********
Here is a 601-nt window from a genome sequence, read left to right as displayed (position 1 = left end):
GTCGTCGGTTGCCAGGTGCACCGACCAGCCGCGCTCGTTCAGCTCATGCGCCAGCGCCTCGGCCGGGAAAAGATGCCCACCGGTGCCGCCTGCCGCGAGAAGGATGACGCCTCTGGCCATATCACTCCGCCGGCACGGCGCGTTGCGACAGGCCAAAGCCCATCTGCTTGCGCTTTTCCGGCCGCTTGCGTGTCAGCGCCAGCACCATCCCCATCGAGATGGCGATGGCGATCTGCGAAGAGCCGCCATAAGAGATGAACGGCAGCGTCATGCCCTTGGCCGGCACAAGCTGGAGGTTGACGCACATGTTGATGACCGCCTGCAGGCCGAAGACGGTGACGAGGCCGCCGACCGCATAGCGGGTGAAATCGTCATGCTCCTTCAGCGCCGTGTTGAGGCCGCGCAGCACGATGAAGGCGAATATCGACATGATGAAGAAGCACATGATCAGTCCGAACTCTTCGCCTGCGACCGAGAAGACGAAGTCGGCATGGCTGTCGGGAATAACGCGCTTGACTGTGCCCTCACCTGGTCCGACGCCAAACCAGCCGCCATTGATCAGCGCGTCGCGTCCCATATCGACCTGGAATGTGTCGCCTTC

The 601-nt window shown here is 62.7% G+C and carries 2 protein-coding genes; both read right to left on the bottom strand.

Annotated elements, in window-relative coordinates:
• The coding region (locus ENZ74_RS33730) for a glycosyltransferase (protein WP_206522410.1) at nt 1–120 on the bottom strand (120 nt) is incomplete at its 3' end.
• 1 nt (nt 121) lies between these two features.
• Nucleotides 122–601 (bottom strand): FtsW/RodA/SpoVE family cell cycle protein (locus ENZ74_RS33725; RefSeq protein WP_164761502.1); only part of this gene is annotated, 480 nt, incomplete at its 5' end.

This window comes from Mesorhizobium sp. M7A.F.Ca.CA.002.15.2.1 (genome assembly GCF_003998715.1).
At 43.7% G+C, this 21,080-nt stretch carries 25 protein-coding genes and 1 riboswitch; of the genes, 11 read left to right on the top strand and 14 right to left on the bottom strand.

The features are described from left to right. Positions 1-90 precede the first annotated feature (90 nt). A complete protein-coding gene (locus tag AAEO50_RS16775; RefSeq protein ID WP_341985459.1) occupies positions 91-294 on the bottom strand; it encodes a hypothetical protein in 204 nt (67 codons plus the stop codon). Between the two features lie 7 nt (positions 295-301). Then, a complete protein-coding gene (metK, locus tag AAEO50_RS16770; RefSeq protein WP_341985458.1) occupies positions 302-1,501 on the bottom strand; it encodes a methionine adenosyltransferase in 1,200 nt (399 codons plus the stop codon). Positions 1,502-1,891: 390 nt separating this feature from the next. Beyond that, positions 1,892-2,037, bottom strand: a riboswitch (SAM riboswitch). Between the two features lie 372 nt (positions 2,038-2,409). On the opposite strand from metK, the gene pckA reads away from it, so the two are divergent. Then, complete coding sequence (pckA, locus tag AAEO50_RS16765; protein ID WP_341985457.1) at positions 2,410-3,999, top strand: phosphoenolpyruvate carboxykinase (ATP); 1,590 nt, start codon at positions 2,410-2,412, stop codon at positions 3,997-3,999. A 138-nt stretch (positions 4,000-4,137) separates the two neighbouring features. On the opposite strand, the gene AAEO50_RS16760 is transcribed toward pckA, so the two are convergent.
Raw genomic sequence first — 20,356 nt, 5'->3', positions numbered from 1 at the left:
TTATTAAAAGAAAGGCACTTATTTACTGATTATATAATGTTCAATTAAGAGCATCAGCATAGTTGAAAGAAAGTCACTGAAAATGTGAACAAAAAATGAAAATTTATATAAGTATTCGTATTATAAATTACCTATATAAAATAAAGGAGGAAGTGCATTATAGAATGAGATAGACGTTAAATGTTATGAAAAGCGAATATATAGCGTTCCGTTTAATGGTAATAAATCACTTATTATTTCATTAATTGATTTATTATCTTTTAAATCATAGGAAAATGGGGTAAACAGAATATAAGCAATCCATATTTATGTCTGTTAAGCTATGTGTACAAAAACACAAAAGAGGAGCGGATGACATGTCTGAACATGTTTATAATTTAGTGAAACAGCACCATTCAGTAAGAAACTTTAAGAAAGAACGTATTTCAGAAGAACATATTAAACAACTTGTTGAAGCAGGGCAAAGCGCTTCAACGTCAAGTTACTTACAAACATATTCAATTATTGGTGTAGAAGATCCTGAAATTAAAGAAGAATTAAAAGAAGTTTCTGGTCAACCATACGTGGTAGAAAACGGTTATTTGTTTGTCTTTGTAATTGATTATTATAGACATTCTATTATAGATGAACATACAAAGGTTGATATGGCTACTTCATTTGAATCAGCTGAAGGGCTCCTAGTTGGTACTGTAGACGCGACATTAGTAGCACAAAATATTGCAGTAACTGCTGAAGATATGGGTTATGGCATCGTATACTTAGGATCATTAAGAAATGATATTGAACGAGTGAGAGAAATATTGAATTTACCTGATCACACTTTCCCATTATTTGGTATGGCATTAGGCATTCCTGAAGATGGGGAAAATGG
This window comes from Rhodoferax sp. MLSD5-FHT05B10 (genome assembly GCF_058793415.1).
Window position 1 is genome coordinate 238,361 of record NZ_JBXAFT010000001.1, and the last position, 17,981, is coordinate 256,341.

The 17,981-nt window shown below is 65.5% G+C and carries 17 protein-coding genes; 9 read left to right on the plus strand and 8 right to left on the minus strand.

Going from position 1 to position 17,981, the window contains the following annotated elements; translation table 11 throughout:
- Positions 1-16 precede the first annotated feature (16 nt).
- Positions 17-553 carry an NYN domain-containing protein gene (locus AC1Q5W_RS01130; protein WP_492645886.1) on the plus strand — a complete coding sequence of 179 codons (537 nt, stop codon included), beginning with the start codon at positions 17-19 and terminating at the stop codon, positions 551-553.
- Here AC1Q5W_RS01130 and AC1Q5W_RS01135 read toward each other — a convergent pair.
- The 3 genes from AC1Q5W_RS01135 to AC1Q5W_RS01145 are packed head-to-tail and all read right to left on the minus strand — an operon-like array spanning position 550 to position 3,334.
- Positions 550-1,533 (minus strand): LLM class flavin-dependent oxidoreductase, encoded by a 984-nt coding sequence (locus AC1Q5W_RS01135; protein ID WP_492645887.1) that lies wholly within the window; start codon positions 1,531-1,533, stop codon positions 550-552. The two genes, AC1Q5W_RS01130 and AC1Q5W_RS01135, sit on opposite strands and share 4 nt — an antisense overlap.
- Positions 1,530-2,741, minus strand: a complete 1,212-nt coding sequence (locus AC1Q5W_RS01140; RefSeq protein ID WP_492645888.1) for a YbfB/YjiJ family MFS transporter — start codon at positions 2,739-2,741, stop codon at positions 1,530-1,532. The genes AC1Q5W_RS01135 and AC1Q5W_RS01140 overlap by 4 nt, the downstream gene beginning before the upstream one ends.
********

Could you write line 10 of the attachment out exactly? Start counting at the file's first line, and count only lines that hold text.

The features are described from left to right. Positions 1-90 precede the first annotated feature (90 nt). A complete protein-coding gene (locus tag AAEO50_RS16775; RefSeq protein ID WP_341985459.1) occupies positions 91-294 on the bottom strand; it encodes a hypothetical protein in 204 nt (67 codons plus the stop codon). Between the two features lie 7 nt (positions 295-301). Then, a complete protein-coding gene (metK, locus tag AAEO50_RS16770; RefSeq protein WP_341985458.1) occupies positions 302-1,501 on the bottom strand; it encodes a methionine adenosyltransferase in 1,200 nt (399 codons plus the stop codon). Positions 1,502-1,891: 390 nt separating this feature from the next. Beyond that, positions 1,892-2,037, bottom strand: a riboswitch (SAM riboswitch). Between the two features lie 372 nt (positions 2,038-2,409). On the opposite strand from metK, the gene pckA reads away from it, so the two are divergent. Then, complete coding sequence (pckA, locus tag AAEO50_RS16765; protein ID WP_341985457.1) at positions 2,410-3,999, top strand: phosphoenolpyruvate carboxykinase (ATP); 1,590 nt, start codon at positions 2,410-2,412, stop codon at positions 3,997-3,999. A 138-nt stretch (positions 4,000-4,137) separates the two neighbouring features. On the opposite strand, the gene AAEO50_RS16760 is transcribed toward pckA, so the two are convergent.